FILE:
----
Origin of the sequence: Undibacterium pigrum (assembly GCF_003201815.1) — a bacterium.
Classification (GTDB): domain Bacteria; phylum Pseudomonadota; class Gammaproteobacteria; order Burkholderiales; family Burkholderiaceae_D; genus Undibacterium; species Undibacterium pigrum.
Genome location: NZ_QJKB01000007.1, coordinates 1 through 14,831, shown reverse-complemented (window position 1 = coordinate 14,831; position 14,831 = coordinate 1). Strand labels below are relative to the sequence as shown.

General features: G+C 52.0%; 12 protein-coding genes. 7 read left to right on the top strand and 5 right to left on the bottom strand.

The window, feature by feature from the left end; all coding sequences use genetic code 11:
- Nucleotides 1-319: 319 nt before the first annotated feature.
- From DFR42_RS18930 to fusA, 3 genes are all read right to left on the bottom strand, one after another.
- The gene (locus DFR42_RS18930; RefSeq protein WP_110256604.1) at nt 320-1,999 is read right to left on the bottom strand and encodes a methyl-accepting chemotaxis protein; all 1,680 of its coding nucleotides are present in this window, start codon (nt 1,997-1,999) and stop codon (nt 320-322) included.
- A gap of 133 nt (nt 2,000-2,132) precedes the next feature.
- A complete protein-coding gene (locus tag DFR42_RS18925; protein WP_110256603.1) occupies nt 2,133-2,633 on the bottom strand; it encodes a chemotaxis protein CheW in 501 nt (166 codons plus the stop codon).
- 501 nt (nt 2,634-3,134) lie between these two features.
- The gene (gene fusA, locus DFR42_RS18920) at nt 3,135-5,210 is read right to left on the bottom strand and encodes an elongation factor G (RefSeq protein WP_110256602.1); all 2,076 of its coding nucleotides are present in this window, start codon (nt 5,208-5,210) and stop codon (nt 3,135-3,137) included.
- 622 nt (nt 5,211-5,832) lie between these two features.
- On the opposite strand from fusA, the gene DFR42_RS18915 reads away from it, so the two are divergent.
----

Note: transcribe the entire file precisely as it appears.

Origin of the sequence: Undibacterium pigrum (assembly GCF_003201815.1) — a bacterium.
Classification (GTDB): domain Bacteria; phylum Pseudomonadota; class Gammaproteobacteria; order Burkholderiales; family Burkholderiaceae_D; genus Undibacterium; species Undibacterium pigrum.
Genome location: NZ_QJKB01000007.1, coordinates 1 through 14,831, shown reverse-complemented (window position 1 = coordinate 14,831; position 14,831 = coordinate 1). Strand labels below are relative to the sequence as shown.

General features: G+C 52.0%; 12 protein-coding genes. 7 read left to right on the top strand and 5 right to left on the bottom strand.

The window, feature by feature from the left end; all coding sequences use genetic code 11:
- Nucleotides 1-319: 319 nt before the first annotated feature.
- From DFR42_RS18930 to fusA, 3 genes are all read right to left on the bottom strand, one after another.
- The gene (locus DFR42_RS18930; RefSeq protein WP_110256604.1) at nt 320-1,999 is read right to left on the bottom strand and encodes a methyl-accepting chemotaxis protein; all 1,680 of its coding nucleotides are present in this window, start codon (nt 1,997-1,999) and stop codon (nt 320-322) included.
- A gap of 133 nt (nt 2,000-2,132) precedes the next feature.
- A complete protein-coding gene (locus tag DFR42_RS18925; protein WP_110256603.1) occupies nt 2,133-2,633 on the bottom strand; it encodes a chemotaxis protein CheW in 501 nt (166 codons plus the stop codon).
- 501 nt (nt 2,634-3,134) lie between these two features.
- The gene (gene fusA, locus DFR42_RS18920) at nt 3,135-5,210 is read right to left on the bottom strand and encodes an elongation factor G (RefSeq protein WP_110256602.1); all 2,076 of its coding nucleotides are present in this window, start codon (nt 5,208-5,210) and stop codon (nt 3,135-3,137) included.
- 622 nt (nt 5,211-5,832) lie between these two features.
- On the opposite strand from fusA, the gene DFR42_RS18915 reads away from it, so the two are divergent.